Strategies should not be developed singularly, but within the complexities of the environments they will be used in so that they will be responsive to the external business environment (Thomas, 2007). If strategies are not developed in this manner, the business could become obsolete, so, to avoid such strategic mistakes, firms must become knowledgeable about the business environment (Thomas, 2007). To analyze current trends, many firms use various forecasting models, environmental scanning, and environmental monitoring, which are important in detecting key trends and events (Thomas, 2007). Managers also must aggressively gather and distribute competitor information gained from these three activities used to develop forecasts and scenarios to minimize present and future threats as well as to exploit opportunities (Thomas, 2007). Strategic planning at the installation level, as well as the program and service levels are critical management processes because programs that are well organized, incrementally developed, and effectively implemented reflect the competencies and abilities of the management team to successfully orchestrate and implement strategic planning models (Gary, Kunc, Morecroft, & Rockart, 2008). The absence of a coordinated strategic action plan causes many installations to base their programs, operations, services, and facilities on unreasonable interpretations of objectives that are not pertinent to current data or base plans that align with their operating conditions (Gary, Kunc, Morecroft, & Rockart, 2008). Unsuccessful plans are often based on a “one-shot, meet-the-regulatory-requirement effort” instead of strategies based on ongoing processes and are symptomatic of unproductive or poorly considered planning efforts, which often result in projects that are rejected by validation studies (Gary, Kunc, Morecroft, & Rockart, 2008).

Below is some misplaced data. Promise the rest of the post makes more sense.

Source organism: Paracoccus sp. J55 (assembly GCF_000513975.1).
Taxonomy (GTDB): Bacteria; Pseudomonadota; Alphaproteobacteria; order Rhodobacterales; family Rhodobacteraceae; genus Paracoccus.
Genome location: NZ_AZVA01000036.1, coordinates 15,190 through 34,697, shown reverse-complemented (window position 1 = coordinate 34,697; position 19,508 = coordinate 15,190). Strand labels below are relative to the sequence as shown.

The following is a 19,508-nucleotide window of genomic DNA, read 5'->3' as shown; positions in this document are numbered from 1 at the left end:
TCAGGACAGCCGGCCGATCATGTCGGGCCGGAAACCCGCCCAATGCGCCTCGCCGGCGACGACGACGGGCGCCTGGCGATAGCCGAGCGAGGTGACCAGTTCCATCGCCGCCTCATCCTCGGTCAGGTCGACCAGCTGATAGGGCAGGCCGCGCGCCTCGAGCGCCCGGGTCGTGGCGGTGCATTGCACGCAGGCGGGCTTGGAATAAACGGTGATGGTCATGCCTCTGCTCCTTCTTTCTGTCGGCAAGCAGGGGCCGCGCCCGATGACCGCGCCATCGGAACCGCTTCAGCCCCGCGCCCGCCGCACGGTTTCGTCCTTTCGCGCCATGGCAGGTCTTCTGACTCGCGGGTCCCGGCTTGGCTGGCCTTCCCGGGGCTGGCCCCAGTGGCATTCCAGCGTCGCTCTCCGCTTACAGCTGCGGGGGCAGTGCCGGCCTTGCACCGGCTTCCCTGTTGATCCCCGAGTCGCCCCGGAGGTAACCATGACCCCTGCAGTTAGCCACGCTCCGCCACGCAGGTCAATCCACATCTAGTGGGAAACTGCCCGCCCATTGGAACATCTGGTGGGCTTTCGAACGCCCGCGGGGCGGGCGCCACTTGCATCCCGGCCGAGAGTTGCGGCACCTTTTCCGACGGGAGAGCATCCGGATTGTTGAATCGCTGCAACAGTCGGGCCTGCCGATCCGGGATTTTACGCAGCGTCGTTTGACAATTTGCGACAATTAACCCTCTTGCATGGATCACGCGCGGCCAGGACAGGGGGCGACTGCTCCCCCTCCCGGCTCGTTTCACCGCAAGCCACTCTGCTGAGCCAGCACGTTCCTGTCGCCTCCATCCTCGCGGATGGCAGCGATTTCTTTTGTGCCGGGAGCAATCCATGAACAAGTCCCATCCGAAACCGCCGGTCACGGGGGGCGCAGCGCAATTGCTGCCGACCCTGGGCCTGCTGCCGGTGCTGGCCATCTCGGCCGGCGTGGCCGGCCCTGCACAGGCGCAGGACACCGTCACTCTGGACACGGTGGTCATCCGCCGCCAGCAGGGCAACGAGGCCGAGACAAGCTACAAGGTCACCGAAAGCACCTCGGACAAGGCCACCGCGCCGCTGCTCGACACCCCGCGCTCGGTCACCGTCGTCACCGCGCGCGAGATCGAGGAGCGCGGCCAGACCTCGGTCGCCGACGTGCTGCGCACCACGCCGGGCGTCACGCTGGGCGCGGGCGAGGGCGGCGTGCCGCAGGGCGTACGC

Three key factors include creating a common vision, which gives direction, focus, and commitment to the employees, developing a model for change, and rewarding changes made according to the model (Dess, Lumpkin, & Eisner, 2010). Organizational changes often starts in one unit or subculture of an organization and people tend to behave in ways that provide rewards or reinforcement, so it is important to keep employees motivated through bonuses and incentives for making the necessary changes (Brown, 2011). Tools for change are vital because they provide the employees with information to make the changes, support and collaboration from necessary departments, and the resources required to implement the changes (Brown, 2011). There has been a profound change in business school thinking away from a concentration on big business and the rise of the multi-divisional firm towards a greater focus on the entrepreneur and entrepreneurship as legitimate areas of study. Although strategic planning information is vital for making budgeting decisions, the chief function of the strategic plan is to guide the agency’s management activities, provide employees with a shared purpose and motivation through clear articulation of the values and goals of the corporation, and present a means of communicating with people inside and outside the agency (Grant, 2010). A concise strategic plan will allow the reader to easily understand:
- The overall mission, including the activities of the highest priority activities and its primary customers (Grant, 2010).
- The bureau’s operating environment and organizational factors (Grant, 2010).
- Specifies the statewide results, outcomes, and goals necessary to carry out its mission (Grant, 2010)
- Established objectives the agency can measure to determine the overall progress to achieving the goals (Grant, 2010)
- Specifications regarding how the agency will measure progress during the planning period (Grant, 2010)
- Strategies the agency intends to use in pursuit of the objectives (Grant, 2010)
- Exact measures of the additional resources the company will need to successfully implement the indicated strategies (Grant, 2010)